The preliminary report of the International monetary Fund (IMF) on the global economic outlook for Algeria shows that if in 2016, the growth of real GDP was 4.2%, the situation is expected to significantly deteriorate in 2017 and 2018. Indeed, the IMF expects growth of 1.4% of GDP in Algeria in 2017 and 2018; the Algerian economy should know stagnation, with a growth rate of GDP of only 0.6%. A direct result of the economic slowdown, the unemployment rate should substantially increase over the same period up to an estimated 13.2% in 2018 with an inflationary trend always according to the IMF that we are trying to compensate by creating jobs to very low value added.

An April 2016 investigation of the ONS confirmed that services sector were the trend of the economy with its correlation in employment. But these services sector are basically small trade and services representing 83% of the economic area with very low productivity and not comparable to those of the developed countries where the services sector notably through the information and communication technologies create opportunities for economic growth and generate productive employment.

Indeed, in April 2016, the structure of employment by sector of activity highlights market and non-market services to absorb 61.6% of the total work force, followed by construction (16.8%), industry (13%) and agriculture (8.7%). In a more precise way, on administration, according to the public service, the number of staff on January 1, 2015 is of 2,020,172 officials including 1,608,964 full time (79,64%) and 411,208 (20.30%) contractual agents.

State central administration is represented by 313,171 agents or 15.50% and 813,725 of decentralised national authorities officers or 41.57%, 312,009 local authorities administration agents or 15.4%, public administrative bodies 449,268 agents, or 22.24%, and all public scientific and technology 105,999 agents, or 5.25%. the young represent 274,074 agents, the 30 to 40 year old 735,756 agents, the 41/50 year old 668,725, the 50 to 59 years 92,580, and the more than 60 years only 20,944.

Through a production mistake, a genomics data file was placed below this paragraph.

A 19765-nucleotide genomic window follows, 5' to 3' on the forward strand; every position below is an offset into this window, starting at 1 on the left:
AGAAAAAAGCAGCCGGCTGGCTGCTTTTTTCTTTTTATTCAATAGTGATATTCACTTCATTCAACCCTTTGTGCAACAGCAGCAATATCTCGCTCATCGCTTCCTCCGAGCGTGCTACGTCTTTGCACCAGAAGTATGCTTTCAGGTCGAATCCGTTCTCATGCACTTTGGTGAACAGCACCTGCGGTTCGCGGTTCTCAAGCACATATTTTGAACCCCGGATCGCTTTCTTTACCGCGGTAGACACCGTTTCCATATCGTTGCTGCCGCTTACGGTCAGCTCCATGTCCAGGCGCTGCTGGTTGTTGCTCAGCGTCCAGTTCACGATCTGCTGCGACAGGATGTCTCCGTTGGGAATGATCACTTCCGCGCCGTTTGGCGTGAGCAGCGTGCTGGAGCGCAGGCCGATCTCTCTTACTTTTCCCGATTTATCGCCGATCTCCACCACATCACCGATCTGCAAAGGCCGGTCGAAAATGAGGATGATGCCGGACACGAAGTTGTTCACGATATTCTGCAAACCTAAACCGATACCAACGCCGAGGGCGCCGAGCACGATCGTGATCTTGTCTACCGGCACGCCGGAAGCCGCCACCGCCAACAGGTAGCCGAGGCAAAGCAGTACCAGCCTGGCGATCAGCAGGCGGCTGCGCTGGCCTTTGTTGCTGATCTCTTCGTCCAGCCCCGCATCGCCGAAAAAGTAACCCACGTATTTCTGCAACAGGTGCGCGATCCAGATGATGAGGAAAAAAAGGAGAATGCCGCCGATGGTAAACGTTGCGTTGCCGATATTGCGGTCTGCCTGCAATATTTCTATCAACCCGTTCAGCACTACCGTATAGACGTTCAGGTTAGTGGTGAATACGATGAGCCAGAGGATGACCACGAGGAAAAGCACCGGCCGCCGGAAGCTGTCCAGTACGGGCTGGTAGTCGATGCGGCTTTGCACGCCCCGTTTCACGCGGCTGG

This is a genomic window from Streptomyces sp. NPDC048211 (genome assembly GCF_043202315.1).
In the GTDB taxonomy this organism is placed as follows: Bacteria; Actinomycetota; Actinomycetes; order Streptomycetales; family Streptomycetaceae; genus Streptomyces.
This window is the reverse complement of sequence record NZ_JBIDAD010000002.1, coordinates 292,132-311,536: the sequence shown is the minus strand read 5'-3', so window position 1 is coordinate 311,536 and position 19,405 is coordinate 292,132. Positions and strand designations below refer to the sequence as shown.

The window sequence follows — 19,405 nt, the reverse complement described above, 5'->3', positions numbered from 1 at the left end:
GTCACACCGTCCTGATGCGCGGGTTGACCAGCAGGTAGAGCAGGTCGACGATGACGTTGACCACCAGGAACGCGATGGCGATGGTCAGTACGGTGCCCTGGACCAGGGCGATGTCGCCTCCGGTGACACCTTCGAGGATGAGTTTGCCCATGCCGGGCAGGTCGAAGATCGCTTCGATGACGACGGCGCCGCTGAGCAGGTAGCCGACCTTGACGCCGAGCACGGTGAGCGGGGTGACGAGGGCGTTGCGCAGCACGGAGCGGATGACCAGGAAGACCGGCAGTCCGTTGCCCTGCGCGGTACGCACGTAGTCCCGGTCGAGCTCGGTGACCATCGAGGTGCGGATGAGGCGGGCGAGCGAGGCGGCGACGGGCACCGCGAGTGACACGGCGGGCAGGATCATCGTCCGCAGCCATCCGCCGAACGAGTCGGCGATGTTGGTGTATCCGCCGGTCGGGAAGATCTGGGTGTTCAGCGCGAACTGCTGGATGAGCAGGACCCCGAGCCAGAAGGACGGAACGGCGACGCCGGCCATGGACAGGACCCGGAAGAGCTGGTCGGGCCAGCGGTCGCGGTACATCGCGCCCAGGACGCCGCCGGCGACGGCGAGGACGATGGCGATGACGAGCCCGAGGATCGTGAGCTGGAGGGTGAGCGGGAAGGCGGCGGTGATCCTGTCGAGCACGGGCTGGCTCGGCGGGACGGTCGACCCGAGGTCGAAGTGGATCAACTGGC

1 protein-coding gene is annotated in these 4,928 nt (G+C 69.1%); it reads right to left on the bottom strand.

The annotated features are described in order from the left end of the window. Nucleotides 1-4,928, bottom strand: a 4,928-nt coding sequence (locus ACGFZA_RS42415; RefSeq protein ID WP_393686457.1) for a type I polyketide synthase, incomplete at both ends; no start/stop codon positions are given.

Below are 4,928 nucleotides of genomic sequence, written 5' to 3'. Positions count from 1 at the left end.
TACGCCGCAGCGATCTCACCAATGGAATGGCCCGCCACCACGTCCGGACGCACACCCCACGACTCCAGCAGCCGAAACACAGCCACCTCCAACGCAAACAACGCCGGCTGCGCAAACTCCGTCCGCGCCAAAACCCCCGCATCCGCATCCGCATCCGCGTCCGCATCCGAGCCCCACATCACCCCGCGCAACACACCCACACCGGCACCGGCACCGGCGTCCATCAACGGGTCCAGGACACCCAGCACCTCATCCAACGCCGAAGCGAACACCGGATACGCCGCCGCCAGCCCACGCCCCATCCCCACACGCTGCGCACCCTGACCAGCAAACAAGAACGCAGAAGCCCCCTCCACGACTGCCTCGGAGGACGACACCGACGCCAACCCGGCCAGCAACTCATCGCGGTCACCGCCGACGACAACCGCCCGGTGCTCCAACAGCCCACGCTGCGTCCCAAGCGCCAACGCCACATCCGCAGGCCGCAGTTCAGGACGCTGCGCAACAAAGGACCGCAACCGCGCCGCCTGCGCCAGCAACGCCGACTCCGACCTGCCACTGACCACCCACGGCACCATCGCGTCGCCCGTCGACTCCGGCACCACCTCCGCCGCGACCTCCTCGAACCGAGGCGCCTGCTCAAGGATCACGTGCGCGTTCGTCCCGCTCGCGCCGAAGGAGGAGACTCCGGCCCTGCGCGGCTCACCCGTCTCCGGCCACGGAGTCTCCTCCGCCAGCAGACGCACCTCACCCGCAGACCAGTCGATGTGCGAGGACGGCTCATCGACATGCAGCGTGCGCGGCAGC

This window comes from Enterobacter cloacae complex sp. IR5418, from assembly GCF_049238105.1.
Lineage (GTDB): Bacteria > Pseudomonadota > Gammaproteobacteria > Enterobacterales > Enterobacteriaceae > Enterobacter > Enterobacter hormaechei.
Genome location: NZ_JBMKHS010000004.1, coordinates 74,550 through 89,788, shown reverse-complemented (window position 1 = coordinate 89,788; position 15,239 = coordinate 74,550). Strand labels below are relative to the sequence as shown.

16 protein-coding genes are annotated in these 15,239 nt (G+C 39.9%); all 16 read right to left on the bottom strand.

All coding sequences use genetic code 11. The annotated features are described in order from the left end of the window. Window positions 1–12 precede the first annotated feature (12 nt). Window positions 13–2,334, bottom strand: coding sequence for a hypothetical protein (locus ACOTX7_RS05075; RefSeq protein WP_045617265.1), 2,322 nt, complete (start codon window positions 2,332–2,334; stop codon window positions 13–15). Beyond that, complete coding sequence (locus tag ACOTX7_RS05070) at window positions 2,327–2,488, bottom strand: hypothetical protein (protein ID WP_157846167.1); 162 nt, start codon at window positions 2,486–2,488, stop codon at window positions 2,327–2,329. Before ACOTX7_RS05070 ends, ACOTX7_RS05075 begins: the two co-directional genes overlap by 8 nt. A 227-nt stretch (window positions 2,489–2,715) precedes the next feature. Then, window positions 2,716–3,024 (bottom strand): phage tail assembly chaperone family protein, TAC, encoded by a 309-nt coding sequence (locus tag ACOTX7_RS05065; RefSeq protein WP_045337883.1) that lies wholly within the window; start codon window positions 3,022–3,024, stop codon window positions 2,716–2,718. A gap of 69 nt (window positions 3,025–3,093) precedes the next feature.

By sectors, the Interior represent 29,22%, education 29,34% with 592,831 of which 297,394 female agents, public health 13.19% with 138,581 out of a total 266,525 agents, higher education with women’s 8.50% of a workforce of 95,118 out of 171,761 total agents, finance with 4.15% vocational training with 2.80%, justice with 2.16% and other sectors 10.64%.

Investment between 2000 and 2017 allocation

Knowing that the industrial sector represents less than 5% of the gross domestic product (GDP), and on these 95% are SMIs/SMEs making up the Algerian productive fabric today going through difficulties because of bureaucratic, sclerotic financial system, socio-educational system not adapted, land disorganisation, in addition to competition from an informal sphere that controls 40 to 50% of the money in circulation. It must be asked if the young developers approved by programs such as the National Agency of Investment Development (ANDI), “Agence Nationale de Soutien a l’emploi des Jeunes” (ANSEJ) and other agencies responsible for the promotion of employment, have the qualification and above all the experience necessary to manager projects, like what is happening everywhere in the world, running a business in a competitive environment in order to have competitive prices.